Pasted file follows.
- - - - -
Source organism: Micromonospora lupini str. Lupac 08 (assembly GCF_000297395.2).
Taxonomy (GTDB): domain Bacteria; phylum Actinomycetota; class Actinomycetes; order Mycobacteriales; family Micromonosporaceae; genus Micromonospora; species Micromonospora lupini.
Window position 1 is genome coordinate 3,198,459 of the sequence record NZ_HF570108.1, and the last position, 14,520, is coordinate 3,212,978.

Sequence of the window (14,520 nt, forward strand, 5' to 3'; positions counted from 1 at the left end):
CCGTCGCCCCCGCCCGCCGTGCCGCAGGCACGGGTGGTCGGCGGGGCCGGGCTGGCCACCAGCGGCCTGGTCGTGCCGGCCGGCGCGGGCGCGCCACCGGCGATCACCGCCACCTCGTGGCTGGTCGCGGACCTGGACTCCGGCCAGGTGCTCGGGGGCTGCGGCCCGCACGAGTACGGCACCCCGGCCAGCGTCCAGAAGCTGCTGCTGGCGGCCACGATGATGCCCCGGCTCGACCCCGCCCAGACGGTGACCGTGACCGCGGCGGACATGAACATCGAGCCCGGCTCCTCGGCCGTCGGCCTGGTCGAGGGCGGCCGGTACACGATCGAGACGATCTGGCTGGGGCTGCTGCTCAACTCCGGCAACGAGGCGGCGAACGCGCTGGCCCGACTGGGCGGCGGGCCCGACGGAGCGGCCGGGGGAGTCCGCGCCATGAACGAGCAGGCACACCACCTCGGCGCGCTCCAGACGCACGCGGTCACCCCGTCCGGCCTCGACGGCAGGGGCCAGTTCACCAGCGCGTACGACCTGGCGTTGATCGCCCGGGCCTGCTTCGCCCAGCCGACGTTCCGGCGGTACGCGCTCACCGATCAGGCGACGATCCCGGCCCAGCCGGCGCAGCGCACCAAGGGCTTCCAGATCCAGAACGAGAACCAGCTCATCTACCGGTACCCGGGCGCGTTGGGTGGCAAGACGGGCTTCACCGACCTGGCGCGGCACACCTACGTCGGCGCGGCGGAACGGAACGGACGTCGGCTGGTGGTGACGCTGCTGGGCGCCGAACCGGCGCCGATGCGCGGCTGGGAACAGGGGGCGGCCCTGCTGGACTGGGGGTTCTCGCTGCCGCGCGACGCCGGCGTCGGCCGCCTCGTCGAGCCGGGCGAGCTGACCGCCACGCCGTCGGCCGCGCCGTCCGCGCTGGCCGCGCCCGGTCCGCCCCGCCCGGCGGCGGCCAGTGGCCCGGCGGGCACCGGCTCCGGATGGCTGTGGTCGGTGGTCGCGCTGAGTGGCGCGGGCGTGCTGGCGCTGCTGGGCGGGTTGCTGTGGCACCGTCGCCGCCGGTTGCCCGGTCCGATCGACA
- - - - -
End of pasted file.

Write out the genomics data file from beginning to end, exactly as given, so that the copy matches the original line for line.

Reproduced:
Source organism: Micromonospora lupini str. Lupac 08 (assembly GCF_000297395.2).
Taxonomy (GTDB): domain Bacteria; phylum Actinomycetota; class Actinomycetes; order Mycobacteriales; family Micromonosporaceae; genus Micromonospora; species Micromonospora lupini.
Window position 1 is genome coordinate 3,198,459 of the sequence record NZ_HF570108.1, and the last position, 14,520, is coordinate 3,212,978.

Sequence of the window (14,520 nt, forward strand, 5' to 3'; positions counted from 1 at the left end):
CCGTCGCCCCCGCCCGCCGTGCCGCAGGCACGGGTGGTCGGCGGGGCCGGGCTGGCCACCAGCGGCCTGGTCGTGCCGGCCGGCGCGGGCGCGCCACCGGCGATCACCGCCACCTCGTGGCTGGTCGCGGACCTGGACTCCGGCCAGGTGCTCGGGGGCTGCGGCCCGCACGAGTACGGCACCCCGGCCAGCGTCCAGAAGCTGCTGCTGGCGGCCACGATGATGCCCCGGCTCGACCCCGCCCAGACGGTGACCGTGACCGCGGCGGACATGAACATCGAGCCCGGCTCCTCGGCCGTCGGCCTGGTCGAGGGCGGCCGGTACACGATCGAGACGATCTGGCTGGGGCTGCTGCTCAACTCCGGCAACGAGGCGGCGAACGCGCTGGCCCGACTGGGCGGCGGGCCCGACGGAGCGGCCGGGGGAGTCCGCGCCATGAACGAGCAGGCACACCACCTCGGCGCGCTCCAGACGCACGCGGTCACCCCGTCCGGCCTCGACGGCAGGGGCCAGTTCACCAGCGCGTACGACCTGGCGTTGATCGCCCGGGCCTGCTTCGCCCAGCCGACGTTCCGGCGGTACGCGCTCACCGATCAGGCGACGATCCCGGCCCAGCCGGCGCAGCGCACCAAGGGCTTCCAGATCCAGAACGAGAACCAGCTCATCTACCGGTACCCGGGCGCGTTGGGTGGCAAGACGGGCTTCACCGACCTGGCGCGGCACACCTACGTCGGCGCGGCGGAACGGAACGGACGTCGGCTGGTGGTGACGCTGCTGGGCGCCGAACCGGCGCCGATGCGCGGCTGGGAACAGGGGGCGGCCCTGCTGGACTGGGGGTTCTCGCTGCCGCGCGACGCCGGCGTCGGCCGCCTCGTCGAGCCGGGCGAGCTGACCGCCACGCCGTCGGCCGCGCCGTCCGCGCTGGCCGCGCCCGGTCCGCCCCGCCCGGCGGCGGCCAGTGGCCCGGCGGGCACCGGCTCCGGATGGCTGTGGTCGGTGGTCGCGCTGAGTGGCGCGGGCGTGCTGGCGCTGCTGGGCGGGTTGCTGTGGCACCGTCGCCGCCGGTTGCCCGGTCCGATCGACA